COVID-19 causes major spike in unemployment – BoG

…saw major decline both in Private, Public Sectors

The Bank of Guyana

The first half of 2020 was characterised with a decline in both private and public sector employment, one of the fallouts of the coronavirus pandemic that saw Guyana limiting economic activity to essential services and reducing hiring at public corporations.
This is according to the Bank of Guyana’s recently published half-year report, where it is stated that during the period until June 2020, there was a significant decline in Private Sector employment.
This was primarily so in the services sector such as wholesale and retail trade and transportation, which would have been affected by more persons opting to stay home and conserve money, as a result of the COVID-19 pandemic.
On the other hand, public sector employment fell by 3.3 per cent up to the end of June 2020. This was due to lower employment by Central Government, while the rest of the public sector employment saw a reduction of 8.7 per cent.
Employment in public corporations, which would include entities like the Guyana Power and Light (GPL) and the Guyana Water Incorporated (GWI), declined. This was particularly the case with the Guyana Sugar Corporation (GuySuCo), which saw a 12.7 per cent drop in recruitment.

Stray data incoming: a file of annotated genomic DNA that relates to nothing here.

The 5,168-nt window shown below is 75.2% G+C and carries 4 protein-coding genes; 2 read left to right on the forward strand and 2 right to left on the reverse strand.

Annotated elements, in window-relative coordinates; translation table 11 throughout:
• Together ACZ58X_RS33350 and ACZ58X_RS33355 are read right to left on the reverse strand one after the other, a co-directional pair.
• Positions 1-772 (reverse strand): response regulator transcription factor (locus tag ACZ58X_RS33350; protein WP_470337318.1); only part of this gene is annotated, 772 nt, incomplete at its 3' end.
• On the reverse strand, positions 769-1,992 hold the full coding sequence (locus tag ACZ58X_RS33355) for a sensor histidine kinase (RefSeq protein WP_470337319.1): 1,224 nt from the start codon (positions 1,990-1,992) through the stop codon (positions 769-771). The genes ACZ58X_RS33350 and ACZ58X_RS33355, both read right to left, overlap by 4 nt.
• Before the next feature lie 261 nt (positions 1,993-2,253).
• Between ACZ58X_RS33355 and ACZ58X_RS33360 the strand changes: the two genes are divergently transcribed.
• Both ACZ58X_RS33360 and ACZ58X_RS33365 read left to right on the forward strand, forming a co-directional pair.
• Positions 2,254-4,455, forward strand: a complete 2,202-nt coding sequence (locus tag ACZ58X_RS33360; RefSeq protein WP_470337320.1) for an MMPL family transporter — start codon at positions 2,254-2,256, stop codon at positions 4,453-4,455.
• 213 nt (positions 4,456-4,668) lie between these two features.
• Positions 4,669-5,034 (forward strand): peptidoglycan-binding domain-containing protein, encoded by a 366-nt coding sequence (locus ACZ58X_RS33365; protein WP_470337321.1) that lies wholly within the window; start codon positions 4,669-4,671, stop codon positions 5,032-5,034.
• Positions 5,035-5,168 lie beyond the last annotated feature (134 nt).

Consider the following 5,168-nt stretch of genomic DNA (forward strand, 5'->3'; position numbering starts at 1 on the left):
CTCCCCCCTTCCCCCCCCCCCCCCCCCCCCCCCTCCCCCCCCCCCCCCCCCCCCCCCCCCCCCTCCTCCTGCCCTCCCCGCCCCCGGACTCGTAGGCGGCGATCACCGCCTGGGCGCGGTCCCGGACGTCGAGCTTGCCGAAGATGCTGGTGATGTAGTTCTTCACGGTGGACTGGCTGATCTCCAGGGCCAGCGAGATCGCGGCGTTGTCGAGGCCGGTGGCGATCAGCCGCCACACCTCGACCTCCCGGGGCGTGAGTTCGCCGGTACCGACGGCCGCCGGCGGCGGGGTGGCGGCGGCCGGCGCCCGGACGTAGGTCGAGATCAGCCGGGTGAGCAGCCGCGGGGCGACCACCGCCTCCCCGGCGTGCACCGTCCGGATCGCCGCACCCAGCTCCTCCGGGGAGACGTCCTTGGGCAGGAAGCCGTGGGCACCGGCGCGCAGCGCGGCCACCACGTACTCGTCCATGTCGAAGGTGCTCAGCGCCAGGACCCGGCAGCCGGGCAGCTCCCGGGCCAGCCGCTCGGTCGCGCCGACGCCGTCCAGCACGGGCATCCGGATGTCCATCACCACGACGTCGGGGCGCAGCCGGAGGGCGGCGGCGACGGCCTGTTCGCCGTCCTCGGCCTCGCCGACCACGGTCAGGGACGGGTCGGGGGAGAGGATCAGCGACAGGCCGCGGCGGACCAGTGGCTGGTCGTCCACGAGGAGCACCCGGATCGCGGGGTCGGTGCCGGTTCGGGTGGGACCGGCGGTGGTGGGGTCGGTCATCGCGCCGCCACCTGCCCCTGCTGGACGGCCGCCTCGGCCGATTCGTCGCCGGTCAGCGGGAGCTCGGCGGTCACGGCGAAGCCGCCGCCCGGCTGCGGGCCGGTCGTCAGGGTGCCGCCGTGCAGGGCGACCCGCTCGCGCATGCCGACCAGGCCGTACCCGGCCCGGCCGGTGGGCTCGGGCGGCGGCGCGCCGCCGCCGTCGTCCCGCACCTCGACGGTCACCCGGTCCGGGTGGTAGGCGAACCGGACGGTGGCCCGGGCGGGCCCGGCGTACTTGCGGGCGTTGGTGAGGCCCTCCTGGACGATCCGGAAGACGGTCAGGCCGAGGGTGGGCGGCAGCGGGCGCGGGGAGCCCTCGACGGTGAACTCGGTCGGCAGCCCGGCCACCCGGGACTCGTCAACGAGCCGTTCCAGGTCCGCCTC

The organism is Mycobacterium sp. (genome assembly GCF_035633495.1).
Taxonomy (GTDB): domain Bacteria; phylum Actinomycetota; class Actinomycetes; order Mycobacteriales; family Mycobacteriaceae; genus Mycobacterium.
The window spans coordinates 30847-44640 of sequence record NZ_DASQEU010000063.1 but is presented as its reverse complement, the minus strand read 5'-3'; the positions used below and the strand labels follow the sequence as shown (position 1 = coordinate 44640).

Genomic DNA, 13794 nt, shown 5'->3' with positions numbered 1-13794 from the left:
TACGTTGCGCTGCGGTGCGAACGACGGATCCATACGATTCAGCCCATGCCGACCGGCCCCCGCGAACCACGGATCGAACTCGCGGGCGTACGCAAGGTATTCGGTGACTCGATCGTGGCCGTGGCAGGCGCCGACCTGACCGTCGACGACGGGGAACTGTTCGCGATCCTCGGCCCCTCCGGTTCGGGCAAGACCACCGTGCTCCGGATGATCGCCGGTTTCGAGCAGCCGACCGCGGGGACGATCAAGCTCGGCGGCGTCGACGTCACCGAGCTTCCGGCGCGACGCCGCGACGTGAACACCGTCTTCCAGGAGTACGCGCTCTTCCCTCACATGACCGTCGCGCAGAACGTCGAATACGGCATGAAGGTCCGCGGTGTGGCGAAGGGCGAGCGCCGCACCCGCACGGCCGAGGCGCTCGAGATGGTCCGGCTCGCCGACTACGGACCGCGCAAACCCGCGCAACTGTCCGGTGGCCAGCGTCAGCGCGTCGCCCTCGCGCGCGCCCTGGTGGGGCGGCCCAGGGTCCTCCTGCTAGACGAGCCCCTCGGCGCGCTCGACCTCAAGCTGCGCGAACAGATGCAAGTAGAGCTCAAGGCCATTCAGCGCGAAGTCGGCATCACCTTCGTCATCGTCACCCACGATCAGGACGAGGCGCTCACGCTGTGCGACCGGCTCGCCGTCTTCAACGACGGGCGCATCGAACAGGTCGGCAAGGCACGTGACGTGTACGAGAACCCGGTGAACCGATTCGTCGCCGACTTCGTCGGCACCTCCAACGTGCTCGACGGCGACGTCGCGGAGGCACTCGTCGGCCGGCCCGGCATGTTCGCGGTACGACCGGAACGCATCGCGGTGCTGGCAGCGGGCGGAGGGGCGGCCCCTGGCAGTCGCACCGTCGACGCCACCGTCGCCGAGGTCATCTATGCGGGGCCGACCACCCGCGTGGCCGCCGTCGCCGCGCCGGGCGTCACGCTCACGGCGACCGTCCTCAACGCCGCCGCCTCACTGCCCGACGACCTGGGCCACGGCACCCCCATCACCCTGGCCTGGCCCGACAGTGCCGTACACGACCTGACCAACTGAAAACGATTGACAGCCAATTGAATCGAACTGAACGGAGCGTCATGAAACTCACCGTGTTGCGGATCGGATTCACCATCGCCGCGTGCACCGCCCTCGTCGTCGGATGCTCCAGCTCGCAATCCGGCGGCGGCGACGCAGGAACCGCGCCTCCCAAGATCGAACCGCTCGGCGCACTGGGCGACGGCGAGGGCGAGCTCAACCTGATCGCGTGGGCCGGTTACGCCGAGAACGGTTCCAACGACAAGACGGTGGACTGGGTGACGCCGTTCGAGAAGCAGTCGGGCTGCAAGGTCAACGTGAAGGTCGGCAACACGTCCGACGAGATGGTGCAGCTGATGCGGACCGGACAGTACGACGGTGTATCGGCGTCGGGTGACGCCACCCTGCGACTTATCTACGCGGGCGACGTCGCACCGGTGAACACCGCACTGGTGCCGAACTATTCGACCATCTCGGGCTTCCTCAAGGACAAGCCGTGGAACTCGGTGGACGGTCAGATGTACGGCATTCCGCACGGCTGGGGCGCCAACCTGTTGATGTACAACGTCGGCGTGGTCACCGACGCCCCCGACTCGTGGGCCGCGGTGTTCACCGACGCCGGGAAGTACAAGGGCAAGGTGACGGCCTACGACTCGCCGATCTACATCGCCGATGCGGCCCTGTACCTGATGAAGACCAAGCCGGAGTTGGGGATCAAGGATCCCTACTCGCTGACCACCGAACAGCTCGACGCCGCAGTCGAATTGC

“Labour unrest, which was confined to GuySuCo, registered an increase in the number of work stoppages to 50 from 20 at end of June. (Work) days lost were higher at 13,868 from 4418 at the end of June. Wages lost increased to $37.9 million from $13 million for the same period last year,” the report stated.

As part of its policy to downsize sugar, the former A Partnership for National Unity/Alliance For Change (APNU/AFC) Government had closed down the Rose Hall, Skeldon, Wales and Enmore Sugar Estates.
However, little to no provisions were made for sugar workers, who were thrown on the breadline. In addition, communities in the sugar belt have suffered the economic and social effects of the closure of the estate.
The current Government has taken several steps to restore the estates that were closed, including engaging the help of the Indian Government for technical experts to assist Guyana to reopen them.
GuySuCo has already commenced the process of rehiring sugar workers who had lost their jobs under the last Administration. In addition, there have been assurances that over 400 sugar workers have been rehired.
Many Guyanese have meanwhile felt the effects of COVID-19 on an economic level, with businesses closing their doors, layoffs and a slowdown in the circulation of money. This was compounded by the political paralysis Guyana found itself in from the elections in March 2020 until President Dr Irfaan Ali was sworn in on August 2, as the previous Government refused to concede defeat.
When COVID first arrived in Guyana earlier this year, the former APNU/AFC Government had taken steps ranging from closing its borders to mandating that only essential businesses open their doors.
During its five-month extension in office, the former Government did not provide any economic stimulus for the remaining businesses which remained open. Guyana did not have a budget since the last one was passed in November of 2018, until September 2020 when the PPP passed its emergency budget.